One thing I have noticed, is that H isn’t too different to kids his age.  Infact, if he spoke as well as his cousin, I doubt anyone would say anything.  Sure, there would still be the arm flapping and the instance on running up and down the garden, but kids are weird.

We were at a birthday party for one of our friends little boys, who turned 3, on Saturday.  The hall was full of kids, from little crawling ones to school age ones.  Only the school age ones played together.  All the others played only with their parents or relatives.  H’s aforementioned cousin absolutely refused to leave his fathers side, whilst H went charging off after whatever toy took his fancy.  In the end, we ended up playing ball, which as usual invovled him bring it back, rather than throwing it.

Other things of note, H is growing up.  He may be a little behind, but he’s copying our speech, answering in context and trying lots of new sounds.  He has also developed a sense of humour, which currently brings itself out in walking up to me or his mummy, getting right in our faces and sneering before running off giggling.  He has been interacting with other children, with his nanny and grandad and even his Uncle, which is unheard of!

It also dawned on me, that I have never showed H how to play with most of toys, and the ones I have, well, he copies me.  Lego for example, I bet if he were to be sat infront of a medical professional, and he built a perfectly square house, they’d question it.  But that’s exactly what I do.  Do you label a 2 year old Autistic, because he’s got no imagination, when he could very well be just like his father?

In many ways, H is his fathers son.  I hope that’s all it is.


An Unspoken Fear

My wife spoke to her parents about H today.  They said that they had noticed something different about H whilst we were on holiday in May.  They did some background research, but didn’t know how to tell us.  Even my wife’s aunt had said something and she hasn’t seen H since Christmas.

By all accounts, he’s been a gem today.  We’ve brought him some new toys, including some Lego, to which he has taken a fancy.  When I say that, he’s always liked it, but now he’s actually building things with my wife.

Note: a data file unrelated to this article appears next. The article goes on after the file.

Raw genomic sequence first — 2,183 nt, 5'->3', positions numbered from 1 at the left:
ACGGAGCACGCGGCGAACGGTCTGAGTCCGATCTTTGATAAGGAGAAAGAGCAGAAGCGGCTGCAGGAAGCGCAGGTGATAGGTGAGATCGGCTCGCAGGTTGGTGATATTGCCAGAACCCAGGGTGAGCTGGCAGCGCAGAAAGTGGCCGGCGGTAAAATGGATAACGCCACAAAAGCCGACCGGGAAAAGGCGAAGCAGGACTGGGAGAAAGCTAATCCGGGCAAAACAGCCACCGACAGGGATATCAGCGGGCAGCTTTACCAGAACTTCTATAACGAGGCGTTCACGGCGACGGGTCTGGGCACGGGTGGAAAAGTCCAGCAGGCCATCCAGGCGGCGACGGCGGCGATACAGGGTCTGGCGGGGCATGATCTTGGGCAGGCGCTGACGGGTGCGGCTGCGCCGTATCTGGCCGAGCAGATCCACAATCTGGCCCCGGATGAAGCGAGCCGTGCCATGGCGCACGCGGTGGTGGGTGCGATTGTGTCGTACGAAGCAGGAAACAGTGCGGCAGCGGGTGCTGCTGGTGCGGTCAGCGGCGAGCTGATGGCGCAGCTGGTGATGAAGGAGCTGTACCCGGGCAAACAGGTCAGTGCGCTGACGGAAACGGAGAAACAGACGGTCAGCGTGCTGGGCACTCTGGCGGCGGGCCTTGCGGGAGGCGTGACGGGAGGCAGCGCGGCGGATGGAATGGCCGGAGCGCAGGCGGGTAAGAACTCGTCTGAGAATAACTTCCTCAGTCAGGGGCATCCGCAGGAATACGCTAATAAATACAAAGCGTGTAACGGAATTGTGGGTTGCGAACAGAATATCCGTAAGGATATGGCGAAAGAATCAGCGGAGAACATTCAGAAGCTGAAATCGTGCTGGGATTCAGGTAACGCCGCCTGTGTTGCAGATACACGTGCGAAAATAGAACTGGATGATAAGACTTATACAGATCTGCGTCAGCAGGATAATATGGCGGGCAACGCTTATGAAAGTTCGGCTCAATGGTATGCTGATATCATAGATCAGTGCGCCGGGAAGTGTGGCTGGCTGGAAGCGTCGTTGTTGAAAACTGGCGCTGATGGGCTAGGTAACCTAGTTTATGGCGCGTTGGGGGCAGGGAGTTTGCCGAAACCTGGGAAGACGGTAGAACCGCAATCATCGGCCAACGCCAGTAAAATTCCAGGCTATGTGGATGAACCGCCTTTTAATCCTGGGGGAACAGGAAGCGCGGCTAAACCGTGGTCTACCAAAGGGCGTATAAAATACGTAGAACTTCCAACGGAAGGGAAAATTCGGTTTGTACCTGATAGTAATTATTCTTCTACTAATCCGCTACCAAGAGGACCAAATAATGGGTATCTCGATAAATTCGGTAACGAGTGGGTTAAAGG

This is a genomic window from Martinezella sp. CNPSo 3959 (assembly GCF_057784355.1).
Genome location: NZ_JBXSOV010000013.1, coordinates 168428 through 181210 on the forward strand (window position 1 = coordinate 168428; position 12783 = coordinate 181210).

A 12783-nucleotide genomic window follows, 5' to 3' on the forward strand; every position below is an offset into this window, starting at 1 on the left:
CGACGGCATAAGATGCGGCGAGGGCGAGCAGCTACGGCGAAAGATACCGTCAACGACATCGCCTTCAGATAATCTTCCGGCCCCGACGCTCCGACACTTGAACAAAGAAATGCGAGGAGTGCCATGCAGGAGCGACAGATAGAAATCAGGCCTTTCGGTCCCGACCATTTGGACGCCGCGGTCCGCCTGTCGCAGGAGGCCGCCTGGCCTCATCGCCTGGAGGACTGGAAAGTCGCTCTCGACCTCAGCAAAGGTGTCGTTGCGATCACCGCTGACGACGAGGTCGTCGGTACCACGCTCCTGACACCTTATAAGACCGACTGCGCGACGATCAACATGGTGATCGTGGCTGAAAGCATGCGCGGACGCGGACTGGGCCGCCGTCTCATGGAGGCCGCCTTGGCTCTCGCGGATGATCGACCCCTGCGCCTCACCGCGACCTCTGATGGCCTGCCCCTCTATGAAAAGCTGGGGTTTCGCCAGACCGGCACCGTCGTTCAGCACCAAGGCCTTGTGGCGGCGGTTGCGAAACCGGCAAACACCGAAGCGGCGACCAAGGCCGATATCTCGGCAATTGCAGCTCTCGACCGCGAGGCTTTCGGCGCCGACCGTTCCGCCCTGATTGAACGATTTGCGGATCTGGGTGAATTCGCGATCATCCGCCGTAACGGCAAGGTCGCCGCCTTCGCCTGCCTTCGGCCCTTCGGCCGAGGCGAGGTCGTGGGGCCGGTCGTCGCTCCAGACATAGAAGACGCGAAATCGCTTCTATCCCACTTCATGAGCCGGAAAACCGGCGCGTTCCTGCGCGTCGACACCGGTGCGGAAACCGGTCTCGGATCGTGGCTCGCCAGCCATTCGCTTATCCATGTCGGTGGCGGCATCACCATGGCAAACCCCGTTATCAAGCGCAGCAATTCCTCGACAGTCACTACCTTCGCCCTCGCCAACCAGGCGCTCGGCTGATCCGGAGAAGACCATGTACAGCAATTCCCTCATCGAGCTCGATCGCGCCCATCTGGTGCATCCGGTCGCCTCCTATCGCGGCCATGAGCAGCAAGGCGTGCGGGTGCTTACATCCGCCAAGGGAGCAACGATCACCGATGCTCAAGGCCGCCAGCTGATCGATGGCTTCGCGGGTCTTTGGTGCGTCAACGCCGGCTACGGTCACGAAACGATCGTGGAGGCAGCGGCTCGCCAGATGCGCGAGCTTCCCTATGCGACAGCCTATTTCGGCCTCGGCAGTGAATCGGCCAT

Everything she tells me during the day and when I come home, and the photos she sends me during the day, it all encourages me that there’s nothing wrong with H and then all of a sudden, he’ll ignore me or look at the TV out the corner of his eye and I’m back to square one.

At every second of the day, I am the wrong word away from breaking point.  H has only just gone to bed, which is a full 3 hours after his new, later bed time of 8pm.  I went in to stop him shouting and he just looked right through me.  I managed to keep myself together until I got him settled, but as soon as my wife put her arms around me, I was gone.  I’m useless to her at the moment.  She’s being very practical, stoic and wise.  I’m being a blubbering mess.

I’m sure all parents in our situation have felt the same overwhealming flood of emotions.  It’ll hit my wife at some point and I know I’ll have to be strong for her then.  I hope I can.


Is it Autism?

I’m starting this blog, as quite frankly, I have no other outlet.  My wife is almost convinced there’s nothing wrong with our little H, and I’m playing along with her.  Deep down inside, I think I already know the answer.  It’s been eating me up for 2 days now.

On Sunday morning, a typical Sunday morning, I can’t think why but I decided to look at the symptoms of autism.  I found that the following were all common:

  • Arm flapping
  • Walking on tip-toes
  • Not saying two word phrases by 2 years old
  • Real interest in fans
  • Doesn’t play properly with toy cars, just spins the wheels
  • Doesn’t seem to play with others and prefers playing by themselves